This sutra says:
Learn from it the lesson of harmony.
Whatsoever beautiful moments, whatsoever ecstatic moments, happy moments you have had, collect them, cherish them, live with them, live them. You will become more sensitive to happiness. Happiness will be more attracted toward you, love will happen to you more, meditation will come to you more easily. Life will become a benediction; existence will become a celebration. But you have to create a heart, a happy heart.
And then, in the fragmentary experience of bliss, find the common note. A child picking flowers, a young man loving a girl, an old man sitting under a tree meditating – they all say it is blissful. Then there must be something common to all of them. On the periphery, from the outside, nothing appears to be common: a child picking flowers, a young man loving a girl, an old man chanting a mantra. There seems to be nothing in common between them. But if they all say “This was blissful!” there must be something in common. Find that common element. Find the one thing that is always there and without which they cannot say that all these moments are blissful moments.
It may be that the old man will deny any common element. He may say “This young man is just foolish. There is nothing in girls – only bones and flesh and everything dirty. This young man is just foolish. He is wasting his time.”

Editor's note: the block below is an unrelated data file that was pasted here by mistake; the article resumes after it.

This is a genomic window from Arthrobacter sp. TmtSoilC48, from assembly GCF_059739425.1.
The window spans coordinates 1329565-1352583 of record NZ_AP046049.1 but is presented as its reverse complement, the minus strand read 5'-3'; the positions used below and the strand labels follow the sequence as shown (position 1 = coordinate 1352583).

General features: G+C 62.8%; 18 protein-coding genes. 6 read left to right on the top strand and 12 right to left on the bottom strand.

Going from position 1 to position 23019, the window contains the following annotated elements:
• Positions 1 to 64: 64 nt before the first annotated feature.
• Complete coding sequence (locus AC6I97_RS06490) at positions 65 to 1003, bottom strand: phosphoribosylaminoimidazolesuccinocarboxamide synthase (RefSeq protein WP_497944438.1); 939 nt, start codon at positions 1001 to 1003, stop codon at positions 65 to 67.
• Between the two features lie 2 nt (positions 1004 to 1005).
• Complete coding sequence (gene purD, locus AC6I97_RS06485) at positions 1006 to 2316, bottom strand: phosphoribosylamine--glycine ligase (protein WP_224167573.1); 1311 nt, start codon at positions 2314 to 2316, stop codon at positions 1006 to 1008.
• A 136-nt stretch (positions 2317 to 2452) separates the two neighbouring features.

Or the young man may say “This small child picking flowers is living in a fantasy. It is not real. When he becomes more knowing he will throw these flowers away. This is stupid! Collecting flowers is useless, he is wasting time. He is ignorant.”
But, still, there must be something common to all of them. If the old man says that the young man is foolish, or the young man says that the child is foolish, this simply means that for the old man life has not yet become a unity. It simply means that the old man is still angry with his own childhood. He couldn’t absorb it into his life current. That means the old man is still repentant, angry with his youth. His youth has not become a part of his life. The old man is fragmented, divided.
If the old man is really undivided, if he has been searching for the common element in all experiences… Because that is wisdom: to find the common element in all experiences is wisdom. That is the essential. One must realize it. If the old man has come to really realize, he will see that when he was sitting with a girl in deep love, the same thing was happening that is now happening in his meditation. When he was picking flowers in the garden as a child, or playing with pebbles on the seashore, it was the same thing.